A Genome-Wide Study of clinically relevant G-Protein Coupled Receptor Variants
The project aims at the development of novel medicines for diseases that are related to structures, so-called receptors, which are located on the outside of cells in the human body and that can bind certain substances and thereby convey signals to the inside of the cell. In this project we focus on a particular kind of receptors, the "G-protein coupled receptors" (GPCRs). GPCR receptors are important for conveying signals originating from nerves, hormones, and the immune system, which are all important for keeping the body in a balanced healthy state. The central role of receptors in signalling makes them important drug targets. However, only a minority of GPCR receptors are currently used in medical treatment, because our knowledge about them is incomplete.
In this project, which we estimate to take about three years, we would like to use differences in the genetic information among people, and to link their medical records to identify receptors that could be involved in diseases.
About 60 new changes per generation are added to a person's genetic material (DNA), and over time many of those changes --- called mutations --- have also affected GPCR receptors, as these receptors are encoded by the human DNA sequence.
The GPCR mutations that we will see in healthy people in this project will enable us to make modified GPCRs with normal function. The GPCR mutations that turn out to be related to diseases will be engineered to study their modified function.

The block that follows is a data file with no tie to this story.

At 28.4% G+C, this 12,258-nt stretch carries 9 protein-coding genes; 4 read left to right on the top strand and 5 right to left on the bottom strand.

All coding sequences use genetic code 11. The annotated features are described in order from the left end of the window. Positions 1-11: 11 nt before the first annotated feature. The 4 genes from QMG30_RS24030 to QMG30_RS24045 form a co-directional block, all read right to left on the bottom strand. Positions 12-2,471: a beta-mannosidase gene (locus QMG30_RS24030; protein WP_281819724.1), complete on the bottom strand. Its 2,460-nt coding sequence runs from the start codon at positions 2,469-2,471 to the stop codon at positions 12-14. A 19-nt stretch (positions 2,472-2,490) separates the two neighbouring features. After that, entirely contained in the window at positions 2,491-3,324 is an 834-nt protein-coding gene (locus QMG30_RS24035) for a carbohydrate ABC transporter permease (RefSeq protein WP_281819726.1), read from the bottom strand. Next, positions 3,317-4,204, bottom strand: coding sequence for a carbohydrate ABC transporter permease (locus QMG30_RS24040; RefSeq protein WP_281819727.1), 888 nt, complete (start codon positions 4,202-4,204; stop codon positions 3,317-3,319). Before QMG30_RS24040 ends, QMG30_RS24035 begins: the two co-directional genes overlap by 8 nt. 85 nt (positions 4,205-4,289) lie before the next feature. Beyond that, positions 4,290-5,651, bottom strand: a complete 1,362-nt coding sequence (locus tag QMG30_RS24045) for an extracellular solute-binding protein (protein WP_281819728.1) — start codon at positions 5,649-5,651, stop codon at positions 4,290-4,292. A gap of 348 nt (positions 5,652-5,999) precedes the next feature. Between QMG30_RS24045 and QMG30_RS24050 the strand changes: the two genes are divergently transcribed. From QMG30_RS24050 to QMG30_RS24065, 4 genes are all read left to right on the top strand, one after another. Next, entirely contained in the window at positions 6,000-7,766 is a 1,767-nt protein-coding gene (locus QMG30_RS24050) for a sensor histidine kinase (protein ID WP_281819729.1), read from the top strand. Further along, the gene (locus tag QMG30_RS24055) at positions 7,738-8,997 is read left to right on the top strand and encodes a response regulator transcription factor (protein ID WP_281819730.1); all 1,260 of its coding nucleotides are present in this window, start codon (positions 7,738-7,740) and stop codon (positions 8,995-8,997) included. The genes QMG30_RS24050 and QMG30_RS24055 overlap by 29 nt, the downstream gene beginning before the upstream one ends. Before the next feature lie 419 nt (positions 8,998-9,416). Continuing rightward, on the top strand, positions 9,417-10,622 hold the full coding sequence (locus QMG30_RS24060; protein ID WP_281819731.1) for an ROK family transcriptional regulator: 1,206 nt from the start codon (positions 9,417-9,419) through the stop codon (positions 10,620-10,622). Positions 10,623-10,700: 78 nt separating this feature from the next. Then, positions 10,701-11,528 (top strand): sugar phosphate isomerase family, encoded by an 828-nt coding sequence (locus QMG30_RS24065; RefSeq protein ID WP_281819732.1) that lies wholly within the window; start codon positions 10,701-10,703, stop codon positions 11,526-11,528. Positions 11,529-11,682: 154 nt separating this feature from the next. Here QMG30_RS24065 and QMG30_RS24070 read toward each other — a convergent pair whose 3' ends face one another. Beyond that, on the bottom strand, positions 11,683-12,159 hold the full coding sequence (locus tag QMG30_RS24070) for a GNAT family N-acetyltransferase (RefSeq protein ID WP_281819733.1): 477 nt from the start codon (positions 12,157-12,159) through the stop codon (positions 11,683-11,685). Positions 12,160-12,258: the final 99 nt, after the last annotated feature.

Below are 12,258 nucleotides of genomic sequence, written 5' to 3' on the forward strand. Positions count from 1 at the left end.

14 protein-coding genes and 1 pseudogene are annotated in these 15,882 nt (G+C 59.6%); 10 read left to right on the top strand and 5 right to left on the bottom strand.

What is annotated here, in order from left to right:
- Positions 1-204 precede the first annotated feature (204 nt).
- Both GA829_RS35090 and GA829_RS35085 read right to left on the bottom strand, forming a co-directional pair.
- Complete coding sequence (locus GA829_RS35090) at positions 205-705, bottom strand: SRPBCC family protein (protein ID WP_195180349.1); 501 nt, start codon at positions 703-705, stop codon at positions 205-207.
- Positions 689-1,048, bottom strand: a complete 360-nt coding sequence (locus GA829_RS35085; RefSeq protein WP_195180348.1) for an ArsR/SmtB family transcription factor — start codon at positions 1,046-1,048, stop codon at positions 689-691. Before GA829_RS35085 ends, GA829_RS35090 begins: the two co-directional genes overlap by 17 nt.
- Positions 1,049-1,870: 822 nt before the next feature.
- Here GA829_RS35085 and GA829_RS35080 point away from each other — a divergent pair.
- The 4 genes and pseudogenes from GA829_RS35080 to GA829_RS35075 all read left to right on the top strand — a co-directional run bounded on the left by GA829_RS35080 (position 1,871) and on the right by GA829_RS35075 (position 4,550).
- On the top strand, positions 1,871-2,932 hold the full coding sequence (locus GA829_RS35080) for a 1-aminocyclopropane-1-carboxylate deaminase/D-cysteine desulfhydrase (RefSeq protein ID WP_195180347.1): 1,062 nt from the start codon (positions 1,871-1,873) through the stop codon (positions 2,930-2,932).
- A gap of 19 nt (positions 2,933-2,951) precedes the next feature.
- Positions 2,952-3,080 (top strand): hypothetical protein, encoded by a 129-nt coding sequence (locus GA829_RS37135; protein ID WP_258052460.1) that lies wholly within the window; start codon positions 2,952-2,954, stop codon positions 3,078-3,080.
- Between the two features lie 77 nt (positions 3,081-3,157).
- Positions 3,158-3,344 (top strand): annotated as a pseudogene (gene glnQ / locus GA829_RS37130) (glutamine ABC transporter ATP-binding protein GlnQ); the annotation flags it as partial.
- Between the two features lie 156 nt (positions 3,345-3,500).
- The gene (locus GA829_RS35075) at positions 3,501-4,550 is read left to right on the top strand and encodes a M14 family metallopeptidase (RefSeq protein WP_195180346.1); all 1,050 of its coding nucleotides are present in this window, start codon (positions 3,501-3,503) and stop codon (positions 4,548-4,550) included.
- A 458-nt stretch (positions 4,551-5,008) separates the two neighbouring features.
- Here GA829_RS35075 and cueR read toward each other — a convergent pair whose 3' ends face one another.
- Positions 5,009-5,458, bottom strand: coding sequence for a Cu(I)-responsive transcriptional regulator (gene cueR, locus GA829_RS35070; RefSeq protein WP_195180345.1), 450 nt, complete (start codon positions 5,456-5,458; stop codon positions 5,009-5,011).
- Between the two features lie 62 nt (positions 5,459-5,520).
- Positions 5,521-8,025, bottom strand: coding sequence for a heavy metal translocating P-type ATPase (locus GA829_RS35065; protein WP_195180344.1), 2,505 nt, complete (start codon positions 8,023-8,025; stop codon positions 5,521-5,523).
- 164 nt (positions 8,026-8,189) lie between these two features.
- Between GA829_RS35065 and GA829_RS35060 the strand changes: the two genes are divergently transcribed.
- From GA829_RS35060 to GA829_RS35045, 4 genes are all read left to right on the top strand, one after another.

Most diseases can be traced back to a genetic origin, often involving multiple mutations. By analysing the genetic information of many people, we can determine which mutations are associated with groups of people who are affected by a disease compared with groups of healthy people. GPCR receptors carrying disease-related mutations can be made and tested for their biological function or interaction with potential drug molecules. We intend to study diseases related to inflammation (for instance, gut inflammation) and neurodegeneration, which is the irreversible loss of nerve cells, leading to dementia. Alzheimer's disease is the most common cause of dementia, and therefore it is important to find treatments to cure it. The relatively large number of people present in the UK Biobank (or their relatives) who are affected by Alzheimer's disease also means that we can fruitfully use the data collected in the UK Biobank to relate GPCR receptors to neurodegeneration.